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NFL Scouting Combine: Medical Evaluations

Posted Feb 19, 2014

Medical Evaluations at the NFL Scouting Combine could provide the most important pieces of information from Indianapolis.

The NFL Scouting Combine isn’t just about the illustrious 40-times and bench press drills. For players, it can be a long, weary process of interviews and medical evaluations. The medical examinations are so long and intense, that many players actually feel drained after completing them.

“It’s really a rough day for the players going through because they have, on the orthopedic side of things, they’ll get seen by 32 different physicians that day," Texans team orthopedist Dr. Walter Lowe said in an interview with Texans All Access. "Let’s say they had an ACL torn in college, you can be guaranteed that there will be 32 people yank on that knee that day to see how stable it is and see how it looks and so it can be a very frustrating and trying day for the players."

Dr. Lowe estimates the Texans will likely perform approximately 500 MRI studies, with some starting as early as 4 am for players. Each team performs its own medical evaluations by a group of physicians from different areas of expertise.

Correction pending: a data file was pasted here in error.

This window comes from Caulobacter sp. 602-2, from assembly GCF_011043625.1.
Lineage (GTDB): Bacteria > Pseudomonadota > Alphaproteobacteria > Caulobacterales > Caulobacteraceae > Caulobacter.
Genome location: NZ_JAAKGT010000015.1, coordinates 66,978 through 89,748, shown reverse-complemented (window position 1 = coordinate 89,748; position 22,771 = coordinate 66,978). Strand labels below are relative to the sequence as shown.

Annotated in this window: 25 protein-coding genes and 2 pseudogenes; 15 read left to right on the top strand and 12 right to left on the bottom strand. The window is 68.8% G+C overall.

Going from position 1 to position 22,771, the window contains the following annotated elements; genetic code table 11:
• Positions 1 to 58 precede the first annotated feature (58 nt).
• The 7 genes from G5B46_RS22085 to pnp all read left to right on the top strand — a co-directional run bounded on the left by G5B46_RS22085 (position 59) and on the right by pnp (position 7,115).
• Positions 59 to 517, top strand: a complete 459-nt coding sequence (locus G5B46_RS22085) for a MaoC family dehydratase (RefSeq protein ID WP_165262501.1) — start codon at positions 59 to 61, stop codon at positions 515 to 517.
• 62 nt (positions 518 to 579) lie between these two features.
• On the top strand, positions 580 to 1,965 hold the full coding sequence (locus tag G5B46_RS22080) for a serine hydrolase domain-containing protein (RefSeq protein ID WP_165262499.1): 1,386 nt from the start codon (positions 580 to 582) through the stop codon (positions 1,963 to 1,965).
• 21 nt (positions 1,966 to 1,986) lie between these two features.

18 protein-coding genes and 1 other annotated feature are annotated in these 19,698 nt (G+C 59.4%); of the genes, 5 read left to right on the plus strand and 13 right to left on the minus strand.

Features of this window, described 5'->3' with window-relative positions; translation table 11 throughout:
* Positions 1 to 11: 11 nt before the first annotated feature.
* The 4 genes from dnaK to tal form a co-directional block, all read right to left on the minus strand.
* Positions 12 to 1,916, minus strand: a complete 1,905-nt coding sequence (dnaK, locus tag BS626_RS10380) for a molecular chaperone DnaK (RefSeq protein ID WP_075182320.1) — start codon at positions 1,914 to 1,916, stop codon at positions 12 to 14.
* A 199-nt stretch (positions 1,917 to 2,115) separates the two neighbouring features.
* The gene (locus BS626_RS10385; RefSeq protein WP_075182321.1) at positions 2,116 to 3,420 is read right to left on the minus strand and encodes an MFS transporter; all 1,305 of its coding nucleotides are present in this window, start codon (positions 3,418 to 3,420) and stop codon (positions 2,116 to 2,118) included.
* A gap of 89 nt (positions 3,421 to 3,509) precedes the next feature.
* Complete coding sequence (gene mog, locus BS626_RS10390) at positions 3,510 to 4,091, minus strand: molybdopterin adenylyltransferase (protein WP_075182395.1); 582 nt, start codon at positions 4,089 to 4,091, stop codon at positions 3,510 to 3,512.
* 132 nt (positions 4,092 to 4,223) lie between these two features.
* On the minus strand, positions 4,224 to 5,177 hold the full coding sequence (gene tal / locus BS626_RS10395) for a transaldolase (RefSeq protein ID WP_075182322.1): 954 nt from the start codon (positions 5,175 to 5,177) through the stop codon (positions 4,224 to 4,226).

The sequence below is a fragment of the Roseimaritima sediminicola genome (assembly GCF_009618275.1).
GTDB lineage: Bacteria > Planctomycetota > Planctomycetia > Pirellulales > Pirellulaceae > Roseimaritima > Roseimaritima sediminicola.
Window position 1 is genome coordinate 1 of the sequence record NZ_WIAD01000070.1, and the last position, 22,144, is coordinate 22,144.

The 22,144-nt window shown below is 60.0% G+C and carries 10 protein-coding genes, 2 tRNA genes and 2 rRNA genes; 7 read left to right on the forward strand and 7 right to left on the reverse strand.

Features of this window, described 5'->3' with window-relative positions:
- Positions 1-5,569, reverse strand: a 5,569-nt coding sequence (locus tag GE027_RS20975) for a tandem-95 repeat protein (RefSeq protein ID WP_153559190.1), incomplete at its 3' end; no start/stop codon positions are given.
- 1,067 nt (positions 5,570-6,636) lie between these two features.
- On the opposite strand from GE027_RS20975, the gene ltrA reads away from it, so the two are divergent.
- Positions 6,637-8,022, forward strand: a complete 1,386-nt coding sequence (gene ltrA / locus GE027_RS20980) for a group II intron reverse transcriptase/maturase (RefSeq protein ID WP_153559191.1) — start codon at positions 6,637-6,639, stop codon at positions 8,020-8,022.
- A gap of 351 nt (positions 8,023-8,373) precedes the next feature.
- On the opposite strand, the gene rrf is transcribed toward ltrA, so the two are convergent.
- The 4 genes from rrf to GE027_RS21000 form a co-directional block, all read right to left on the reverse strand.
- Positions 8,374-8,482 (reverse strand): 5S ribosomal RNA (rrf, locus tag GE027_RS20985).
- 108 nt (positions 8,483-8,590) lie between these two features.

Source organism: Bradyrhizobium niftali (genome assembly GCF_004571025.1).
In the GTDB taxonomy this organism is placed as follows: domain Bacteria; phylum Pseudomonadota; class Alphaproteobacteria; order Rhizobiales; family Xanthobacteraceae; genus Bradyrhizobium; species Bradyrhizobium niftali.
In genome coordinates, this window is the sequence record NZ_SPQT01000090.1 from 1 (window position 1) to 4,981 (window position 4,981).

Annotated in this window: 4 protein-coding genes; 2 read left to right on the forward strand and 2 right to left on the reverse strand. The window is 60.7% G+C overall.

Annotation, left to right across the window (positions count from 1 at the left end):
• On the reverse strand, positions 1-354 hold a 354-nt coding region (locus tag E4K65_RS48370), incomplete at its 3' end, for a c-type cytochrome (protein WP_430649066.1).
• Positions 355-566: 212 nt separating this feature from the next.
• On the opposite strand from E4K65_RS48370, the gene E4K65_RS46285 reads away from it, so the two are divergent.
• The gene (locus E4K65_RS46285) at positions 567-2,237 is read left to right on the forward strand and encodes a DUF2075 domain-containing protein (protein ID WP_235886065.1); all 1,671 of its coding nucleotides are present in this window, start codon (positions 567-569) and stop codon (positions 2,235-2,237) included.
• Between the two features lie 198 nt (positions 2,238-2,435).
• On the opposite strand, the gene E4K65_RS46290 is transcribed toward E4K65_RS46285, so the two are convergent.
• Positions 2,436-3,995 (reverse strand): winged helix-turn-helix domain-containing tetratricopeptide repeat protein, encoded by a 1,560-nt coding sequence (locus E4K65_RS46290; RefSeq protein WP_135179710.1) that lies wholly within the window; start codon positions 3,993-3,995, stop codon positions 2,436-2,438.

“It’s a labor-intensive event," Lowe said. "The Texans actually bring about 10 physicians. It’s a very thorough evaluation. This year we have about 350 guys to look at and we’ll know everything there is to know about them, medically, in all 350 of those guys. We take spine people, foot and ankle people, and radiologists, and a bunch of sports medicine guys and hand surgeons.”

Of the 10 physicians, six represent different specialties and four are fellows in-training brought along to assist in the examinations. With many athletes like quarterbacks opting not to perform at the Combine and waiting until their respective Pro Days, Dr. Lowe feels that the medical examinations and interview are the most important pieces to come out of the NFL Combine.

“For me, I came in pretty healthy so it wasn’t too bad,” Earl Mitchell said of his experience at the 2010 NFL Combine. “You’ll see a lot players that have issues and it was definitely just a probing assessment. They are yanking on you and are trying to make sure that they are not wasting an investment. The doctors come in and they want to be able to go back to the general managers and coaches and tell them the player’s ready to go.”

The 2014 NFL Combine begins this week and runs from February 19-25. Check out HoustonTexans.com for all the latest coverage from Indianapolis.

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